A basic education budget approved by the state Senate would have an impact on funding for Running Start, a popular dual-credit program for high-school students.

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Community colleges had been counting on more generous state dollars from Washington’s public schools to help fix a funding imbalance in the state’s dual-credit program known as Running Start.

But a budget bill passed by the state Senate could undo that possibility.

The Senate’s basic education funding bill, which passed Feb. 14, freezes the amount of money community colleges receive from school districts for Running Start students, and in subsequent years, allows it to grow only at the rate of inflation.

That same provision was struck from the House version of the budget. Community college officials hope that when the two budgets are reconciled, the House version will win out, said Jan Yoshiwara, executive director of the State Board for Community and Technical Colleges.

A spokesman for Senate Democrats said lawmakers are looking at increasing the amount for Running Start, and that the budget is up in the air.

Running Start is one of the state’s most popular dual-credit programs. This year, about 26,000 students are attending community colleges to take at least some of the classes they need to get a high-school diploma. With the community college classes, they’re earning high school and college credit at the same time, and some will graduate from high school with a two-year community college degree.

Here’s how the funding works:

The state allots $6,570 for every high-school student who goes to a community or technical college full time to take college classes. The student’s home school district retains 7 percent of the money, and pays the community or technical college the rest — about $6,111 for every student who takes a full load of community college classes. (For those who take less than a full load, the money is prorated based on the number of credit-hours the student is taking.)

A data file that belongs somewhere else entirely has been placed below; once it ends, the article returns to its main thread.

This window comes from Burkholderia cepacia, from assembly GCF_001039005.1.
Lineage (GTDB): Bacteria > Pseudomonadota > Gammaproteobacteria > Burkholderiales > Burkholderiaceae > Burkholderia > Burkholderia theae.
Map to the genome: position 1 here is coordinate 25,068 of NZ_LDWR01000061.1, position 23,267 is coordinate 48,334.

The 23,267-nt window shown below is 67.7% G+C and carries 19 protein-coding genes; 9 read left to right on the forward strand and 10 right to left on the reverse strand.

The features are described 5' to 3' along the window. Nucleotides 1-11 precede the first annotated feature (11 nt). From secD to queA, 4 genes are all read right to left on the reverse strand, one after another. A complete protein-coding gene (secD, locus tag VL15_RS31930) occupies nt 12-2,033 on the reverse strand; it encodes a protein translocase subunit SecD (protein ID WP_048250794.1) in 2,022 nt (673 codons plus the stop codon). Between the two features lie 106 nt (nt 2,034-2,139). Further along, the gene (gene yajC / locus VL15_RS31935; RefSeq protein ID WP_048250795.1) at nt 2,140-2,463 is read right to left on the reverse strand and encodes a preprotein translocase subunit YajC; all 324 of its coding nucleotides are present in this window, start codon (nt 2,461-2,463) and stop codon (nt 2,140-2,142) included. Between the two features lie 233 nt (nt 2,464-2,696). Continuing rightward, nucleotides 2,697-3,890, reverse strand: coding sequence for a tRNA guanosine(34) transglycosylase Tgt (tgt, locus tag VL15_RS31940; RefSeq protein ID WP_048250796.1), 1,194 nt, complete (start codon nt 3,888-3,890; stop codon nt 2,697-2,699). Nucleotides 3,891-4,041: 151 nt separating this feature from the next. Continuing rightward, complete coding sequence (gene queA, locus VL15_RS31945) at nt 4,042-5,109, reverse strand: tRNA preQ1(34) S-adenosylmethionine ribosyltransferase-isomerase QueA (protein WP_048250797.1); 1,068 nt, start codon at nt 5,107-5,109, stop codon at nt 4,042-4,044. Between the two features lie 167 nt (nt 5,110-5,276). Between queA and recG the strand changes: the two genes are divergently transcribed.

But the colleges say the education these students are getting costs more than the colleges receive from the state — or, technically, from the student’s home school district.

For example, full-time community college students pay $4,000 a year in tuition, and the state subsidizes the rest — a little less than $5,600 per student, for a total of about $9,500.

In other words, there’s a funding gap of about $3,400 between what the colleges receive to educate full-time community college students and what they receive from school districts to educate full-time Running Start students.

Community colleges aren’t permitted to turn away Running Start students by reducing enrollment. So, when money is tight, they have typically offered fewer classes to all students, and take other cost-cutting measures — for example, reducing support services and cutting new curriculum development.

“It impacts the entire college budget,” Yoshiwara said. “It affects the level of service that all students get.”

The community colleges are receiving $735 million this fiscal year from the state budget to run the 34-college system. They estimate that they received about $120 million last year from the school districts for Running Start. As Running Start has grown, it has become a larger, more important part of the funding pie for community colleges.

Yoshiwara said the community colleges assumed that the new money flowing into the K-12 system as a result of the McCleary lawsuit would also help the Running Start funding imbalance; as the amount of money allotted for basic education grew, the Running Start funding would grow too, until by 2021, the colleges would receive as much for educating Running Start students as they do for regular full-time students.

But not if the Senate’s version of the budget prevails, she said.